Fibromyalgia is called an “invisible disease” because individuals with fibromyalgia look healthy, yet they go through life with chronic pain and a host of other symptoms.
I was diagnosed with fibromyalgia in my mid-thirties. Although I had been to several doctors describing my pain, none of them believed there was anything wrong with me. I read an article in a popular women’s magazine about recent information describing eighteen “tender points”—at that time individuals (far more women than men) who had pain and tenderness in eleven of those areas were diagnosed with fibromyalgia. I had my husband Jack touch me in each of those spots, and if I remember correctly, I reacted when he touched fifteen of the eighteen areas.
When I took the article to my family physician, I said, “This is what I’ve been trying to tell you.” He was a wonderful doctor to treat injuries and illnesses that were well-recognized. However, he had been practicing medicine for decades and had seen many fads and theories come and go in medicine, so he didn’t immediately jump on the bandwagon when new discoveries were announced. Although he wasn’t convinced fibromyalgia was a real disease, he referred me to a rheumatologist.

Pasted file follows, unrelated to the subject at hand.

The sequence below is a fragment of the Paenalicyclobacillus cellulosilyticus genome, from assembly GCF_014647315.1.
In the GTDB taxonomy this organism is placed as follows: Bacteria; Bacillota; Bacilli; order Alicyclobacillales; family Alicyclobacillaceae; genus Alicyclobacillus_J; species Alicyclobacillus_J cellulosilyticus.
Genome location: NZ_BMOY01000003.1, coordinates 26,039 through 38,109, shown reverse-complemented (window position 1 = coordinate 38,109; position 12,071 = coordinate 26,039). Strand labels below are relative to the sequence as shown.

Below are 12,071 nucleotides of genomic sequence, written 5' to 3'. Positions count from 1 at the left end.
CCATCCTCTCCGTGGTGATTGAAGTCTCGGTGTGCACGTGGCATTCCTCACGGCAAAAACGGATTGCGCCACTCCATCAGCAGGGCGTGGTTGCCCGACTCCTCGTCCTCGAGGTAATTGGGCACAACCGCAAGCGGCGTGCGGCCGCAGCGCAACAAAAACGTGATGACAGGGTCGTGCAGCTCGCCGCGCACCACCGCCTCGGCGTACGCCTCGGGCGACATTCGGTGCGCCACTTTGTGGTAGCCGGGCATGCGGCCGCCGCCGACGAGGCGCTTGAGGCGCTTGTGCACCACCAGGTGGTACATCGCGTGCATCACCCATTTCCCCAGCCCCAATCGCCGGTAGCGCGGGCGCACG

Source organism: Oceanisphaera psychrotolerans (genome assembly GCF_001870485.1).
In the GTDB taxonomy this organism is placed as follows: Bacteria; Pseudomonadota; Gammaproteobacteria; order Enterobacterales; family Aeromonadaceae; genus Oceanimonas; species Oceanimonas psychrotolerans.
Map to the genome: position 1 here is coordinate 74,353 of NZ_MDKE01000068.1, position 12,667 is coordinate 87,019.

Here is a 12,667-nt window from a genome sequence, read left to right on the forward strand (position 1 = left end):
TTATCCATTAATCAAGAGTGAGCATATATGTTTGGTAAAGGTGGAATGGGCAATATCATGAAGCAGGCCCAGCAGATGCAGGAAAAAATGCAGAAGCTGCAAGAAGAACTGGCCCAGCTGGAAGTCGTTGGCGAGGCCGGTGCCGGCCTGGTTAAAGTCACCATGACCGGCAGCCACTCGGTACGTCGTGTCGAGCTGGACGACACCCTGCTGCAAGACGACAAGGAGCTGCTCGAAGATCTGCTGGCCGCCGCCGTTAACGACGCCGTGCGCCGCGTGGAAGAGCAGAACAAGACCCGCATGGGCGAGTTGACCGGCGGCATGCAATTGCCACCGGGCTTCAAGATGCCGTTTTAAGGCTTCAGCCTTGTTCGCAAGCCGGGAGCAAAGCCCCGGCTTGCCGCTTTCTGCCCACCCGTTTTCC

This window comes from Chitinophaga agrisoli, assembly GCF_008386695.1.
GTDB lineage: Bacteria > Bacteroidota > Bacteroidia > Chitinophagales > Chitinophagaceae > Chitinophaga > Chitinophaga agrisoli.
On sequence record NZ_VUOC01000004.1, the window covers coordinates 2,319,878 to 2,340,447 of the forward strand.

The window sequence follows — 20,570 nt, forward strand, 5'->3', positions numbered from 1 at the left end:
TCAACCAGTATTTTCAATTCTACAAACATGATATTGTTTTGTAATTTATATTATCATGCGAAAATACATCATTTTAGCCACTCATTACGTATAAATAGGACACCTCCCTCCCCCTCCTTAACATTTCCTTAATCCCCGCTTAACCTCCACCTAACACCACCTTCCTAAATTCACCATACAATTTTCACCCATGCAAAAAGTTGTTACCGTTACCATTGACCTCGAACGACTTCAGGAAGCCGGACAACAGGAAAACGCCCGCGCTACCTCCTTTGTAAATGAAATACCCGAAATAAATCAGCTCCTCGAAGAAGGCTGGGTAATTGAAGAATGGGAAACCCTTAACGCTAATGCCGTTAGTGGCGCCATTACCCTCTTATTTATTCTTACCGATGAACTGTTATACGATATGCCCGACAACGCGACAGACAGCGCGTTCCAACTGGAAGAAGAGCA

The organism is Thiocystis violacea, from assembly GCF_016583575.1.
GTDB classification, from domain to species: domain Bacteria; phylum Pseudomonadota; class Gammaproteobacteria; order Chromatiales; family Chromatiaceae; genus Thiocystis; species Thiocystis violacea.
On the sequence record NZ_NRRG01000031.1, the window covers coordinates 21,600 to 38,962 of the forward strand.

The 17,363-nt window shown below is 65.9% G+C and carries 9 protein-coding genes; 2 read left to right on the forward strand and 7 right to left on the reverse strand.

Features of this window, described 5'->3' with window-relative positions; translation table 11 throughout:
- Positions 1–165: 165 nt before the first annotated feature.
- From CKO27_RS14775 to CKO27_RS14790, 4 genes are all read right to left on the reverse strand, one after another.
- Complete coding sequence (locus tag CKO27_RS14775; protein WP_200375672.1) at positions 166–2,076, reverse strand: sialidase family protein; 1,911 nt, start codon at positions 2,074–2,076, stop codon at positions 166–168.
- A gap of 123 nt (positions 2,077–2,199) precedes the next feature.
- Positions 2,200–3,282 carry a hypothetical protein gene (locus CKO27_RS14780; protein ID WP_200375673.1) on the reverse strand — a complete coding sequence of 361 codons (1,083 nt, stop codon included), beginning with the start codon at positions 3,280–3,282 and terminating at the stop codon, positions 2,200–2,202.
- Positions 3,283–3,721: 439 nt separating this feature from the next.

At my first appointment with the rheumatologist, he told me how lucky I was to be able to work and function normally in spite of the pain. He said most of his patients were wheelchair-bound or bedridden. Then he went on to prescribe a medication that was controversial at the time because regular usage was associated with high risk of heart attack. I thought to myself, I’m lucky that my fibromyalgia is mild and I’m in much better shape than most of your patients. Yet you want me to take medicine that might cause a heart attack? I think I’ll pass.
I never got the prescription filled and I canceled my follow-up appointment. I didn’t go back to a rheumatologist for more than thirty years. Through the years, I’ve managed the pain with over-the-counter medicine, and when I was going through an especially bad time, prescription medications. Relaxing in my therapy tub, heat and massage, and mild stretching help, as does getting plenty of rest.
For too long, fibromyalgia and other chronic pain conditions have been invisible illnesses. We need to raise awareness so those of us who experience pain and fatigue can let others know we aren’t feeling well without being thought of as hypochondriacs. And we need to encourage and support research so people who have been in pain for decades can finally feel better.